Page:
An interview with OperaUpClose's Artistic Director, Robin Norton-Hale, on her new production of Poulenc's La Voix Humaine.
Why did you want to direct La Voix Humaine?
The experience of falling out of love – or of someone falling out of love with you – is a universal one, and the extreme misery of the heroine of the opera is therefore something everyone can relate to. However, there had been moments in previous productions of the opera in which I’d found ‘Elle’ self-pitying and melodramatic; a stereotypical hysterical woman trying to hold on to a man, which I found difficult to identify with. So Sarah [Minns, the soprano] and I wanted to see if we could find a character who was both more sympathetic and perhaps stronger than she’s sometimes been seen – especially as Poulenc himself is known to have identified very deeply with her.
I understand you’ve brought a lot of research about gay – particularly lesbian – Paris of the 20s and 30s into rehearsals. How does that fit in?
It started as a sort of thought experiment: if something I’d found hard to relate to about the piece was the gendered stereotype of hysterical woman trying to hold on to emotionally distant man, what changed if we imagined the person on the other end of the phone (who of course we never see or hear) as a woman? Immediately it was revealing, without changing the character of ‘Elle’ or her ex. ‘Elle’ is both melodramatic and manipulative on occasion, but by thinking of her lover as a woman, those become individual personality traits rather than ‘female’ ones – likewise the things her ex says which are cold or dismissive are then not ‘male’. It also gave us some useful backstories about why the relationship seems to have been relatively clandestine, and why the woman who keeps on cutting in on their conversation might be so nasty, and so on. Ultimately this element is an undercurrent to our production which we have found useful in developing the characters and the story of the relationship, but which we have left open for the audience to find for themselves, or not.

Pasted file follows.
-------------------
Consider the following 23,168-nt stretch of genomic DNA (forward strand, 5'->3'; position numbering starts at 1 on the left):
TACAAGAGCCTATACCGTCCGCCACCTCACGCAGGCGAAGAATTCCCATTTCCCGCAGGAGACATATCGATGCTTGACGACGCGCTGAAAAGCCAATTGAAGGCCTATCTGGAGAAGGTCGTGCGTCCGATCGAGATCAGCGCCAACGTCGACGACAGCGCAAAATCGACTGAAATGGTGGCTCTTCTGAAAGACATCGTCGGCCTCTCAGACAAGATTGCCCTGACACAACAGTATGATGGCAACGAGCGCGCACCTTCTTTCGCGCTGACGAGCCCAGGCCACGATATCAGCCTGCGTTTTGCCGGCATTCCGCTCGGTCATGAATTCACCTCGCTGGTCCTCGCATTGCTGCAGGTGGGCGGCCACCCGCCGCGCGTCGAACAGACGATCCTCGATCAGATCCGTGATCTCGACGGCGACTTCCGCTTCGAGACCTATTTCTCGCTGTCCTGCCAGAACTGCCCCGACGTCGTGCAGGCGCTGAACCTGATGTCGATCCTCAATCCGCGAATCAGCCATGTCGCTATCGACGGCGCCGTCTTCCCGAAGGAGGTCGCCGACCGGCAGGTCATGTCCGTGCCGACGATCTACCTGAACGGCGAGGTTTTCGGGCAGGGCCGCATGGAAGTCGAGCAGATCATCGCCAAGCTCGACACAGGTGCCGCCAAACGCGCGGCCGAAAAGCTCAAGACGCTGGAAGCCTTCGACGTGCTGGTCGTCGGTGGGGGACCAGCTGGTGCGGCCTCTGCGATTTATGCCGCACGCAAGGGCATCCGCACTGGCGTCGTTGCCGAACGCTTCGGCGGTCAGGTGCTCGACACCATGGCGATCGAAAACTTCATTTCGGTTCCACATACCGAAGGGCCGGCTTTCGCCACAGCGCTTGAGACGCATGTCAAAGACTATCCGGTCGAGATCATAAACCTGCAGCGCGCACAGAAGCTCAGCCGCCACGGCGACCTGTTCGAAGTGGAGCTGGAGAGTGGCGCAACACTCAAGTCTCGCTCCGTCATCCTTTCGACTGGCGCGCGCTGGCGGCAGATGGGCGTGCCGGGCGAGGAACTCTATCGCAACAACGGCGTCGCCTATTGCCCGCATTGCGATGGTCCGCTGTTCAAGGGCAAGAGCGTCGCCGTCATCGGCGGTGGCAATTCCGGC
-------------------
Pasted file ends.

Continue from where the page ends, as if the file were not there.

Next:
‘Elle’ still refers to her ex using male pronouns, and as Monsieur.
Yes, we have not changed anything in the libretto. In fact, some gay women at the time did refer to themselves by male names and pronouns. Even trousers for women were a very new and daring phenomenon, and there was an (extremely stylish) subculture of lesbians dressing in tailored masculine suits and picking up on those elements of how men were allowed to dress and behave which gave them more freedom. The conversation, relationship and despair ‘Elle’ feels are not changed by the gender of the person on the other end of the line. By imagining the lover as a woman, for me the opera becomes more universal, rather than more specific.
You say, ‘Things her ex says’ but we never hear any of them…
Yes, but of course we have had to decide on everything the ex-lover says to prompt all of the responses – and Sarah has to really ‘hear’ the ex on the other end of the phone, in order to react.
Our understanding of mental health issues and suicide has developed since the opera, and the play it is based on, were written. Do you think this element of the opera is dated?
Not at all. Poulenc writes her emotional state into the music so sensitively, it feels as if he had a very deep understanding of emotional crisis, and specifically of someone suicidal. At one point ‘Elle’ says, “No one ever tries to kill herself twice”, which is sadly far from true – and in fact there are numerous clues through the opera that she is carefully planning another suicide attempt. It is a very acutely observed portrayal of someone who is completely alone and in despair, and it is genuinely tragic.